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Hoffmann, R. A wiki for the life sciences where authorship matters. Nature Genetics (2008)

Cytoplasmic dynein intermediate chain and heavy chain are dependent upon each other for microtubule end localization in Aspergillus nidulans.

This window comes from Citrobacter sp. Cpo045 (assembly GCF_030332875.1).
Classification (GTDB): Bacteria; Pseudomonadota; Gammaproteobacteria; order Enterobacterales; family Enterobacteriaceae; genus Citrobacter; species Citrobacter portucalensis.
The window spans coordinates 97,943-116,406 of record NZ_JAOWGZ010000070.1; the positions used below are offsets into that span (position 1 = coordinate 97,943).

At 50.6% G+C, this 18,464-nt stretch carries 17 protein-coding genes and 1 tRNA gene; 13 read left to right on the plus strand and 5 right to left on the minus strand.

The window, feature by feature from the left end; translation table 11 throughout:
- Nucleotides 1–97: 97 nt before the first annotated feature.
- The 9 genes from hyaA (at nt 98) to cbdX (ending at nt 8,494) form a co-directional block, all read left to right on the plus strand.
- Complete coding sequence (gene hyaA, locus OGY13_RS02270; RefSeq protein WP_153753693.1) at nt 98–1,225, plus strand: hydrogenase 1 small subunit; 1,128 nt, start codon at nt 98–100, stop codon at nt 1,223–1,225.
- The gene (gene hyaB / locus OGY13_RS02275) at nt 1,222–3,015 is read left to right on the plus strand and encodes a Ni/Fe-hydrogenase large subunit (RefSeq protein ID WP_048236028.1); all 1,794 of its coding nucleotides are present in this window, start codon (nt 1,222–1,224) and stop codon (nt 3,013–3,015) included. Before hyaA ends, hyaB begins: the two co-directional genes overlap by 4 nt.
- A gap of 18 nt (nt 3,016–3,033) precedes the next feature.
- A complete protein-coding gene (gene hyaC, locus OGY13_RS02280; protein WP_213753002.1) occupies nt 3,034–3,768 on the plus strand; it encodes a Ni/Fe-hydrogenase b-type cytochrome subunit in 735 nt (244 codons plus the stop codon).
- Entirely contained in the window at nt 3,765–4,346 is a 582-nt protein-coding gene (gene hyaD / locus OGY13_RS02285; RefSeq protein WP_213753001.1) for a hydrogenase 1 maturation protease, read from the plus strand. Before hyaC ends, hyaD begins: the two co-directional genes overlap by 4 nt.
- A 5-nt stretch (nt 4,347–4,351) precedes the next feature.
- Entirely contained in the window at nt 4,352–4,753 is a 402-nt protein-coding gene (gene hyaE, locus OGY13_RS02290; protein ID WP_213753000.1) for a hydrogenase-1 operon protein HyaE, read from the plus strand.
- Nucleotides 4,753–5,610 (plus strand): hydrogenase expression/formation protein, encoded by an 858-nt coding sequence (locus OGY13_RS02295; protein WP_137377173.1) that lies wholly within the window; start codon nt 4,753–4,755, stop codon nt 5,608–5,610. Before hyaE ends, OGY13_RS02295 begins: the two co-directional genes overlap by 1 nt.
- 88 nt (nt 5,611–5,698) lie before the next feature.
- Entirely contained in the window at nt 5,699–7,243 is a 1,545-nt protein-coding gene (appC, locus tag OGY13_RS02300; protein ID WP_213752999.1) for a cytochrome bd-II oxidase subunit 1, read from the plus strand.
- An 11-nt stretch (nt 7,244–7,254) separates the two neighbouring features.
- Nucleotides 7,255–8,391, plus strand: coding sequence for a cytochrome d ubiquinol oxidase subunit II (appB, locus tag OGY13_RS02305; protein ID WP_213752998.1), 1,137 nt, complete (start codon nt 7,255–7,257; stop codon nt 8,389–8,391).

The multisubunit microtubule motor, cytoplasmic dynein, targets to various subcellular locations in eukaryotic cells for various functions. The cytoplasmic dynein heavy chain (HC) contains the microtubule binding and ATP binding sites for motor function, whereas the intermediate chain (IC) is implicated in the in vivo targeting of the HC. Concerning any targeting event, it is not known whether the IC has to form a complex with the HC for targeting or whether the IC can target to a site independently of the HC. In the filamentous fungus Aspergillus nidulans, the dynein HC is localized to the ends of microtubules near the hyphal tip. In this study, we demonstrate that our newly identified dynein IC in A. nidulans is also localized to microtubule ends and is required for HC's localization to microtubule ends in living cells. With the combination of two reagents, an HC loss-of function mutant and the green fluorescent protein (GFP)-fused IC that retains its function, we show that the IC's localization to microtubule ends also requires HC, suggesting that cytoplasmic dynein HC-IC complex formation is important for microtubule end targeting. In addition, we show that the HC localization is not apparently altered in the deletion mutant of NUDF, a LIS1-like protein that interacts directly with the ATP-binding domain of the HC. Our study suggests that, although HC-IC association is important for the targeting of dynein to microtubule ends, other essential components, such as NUDF, may interact with the targeted dynein complex to produce full motor activities in vivo.[1]


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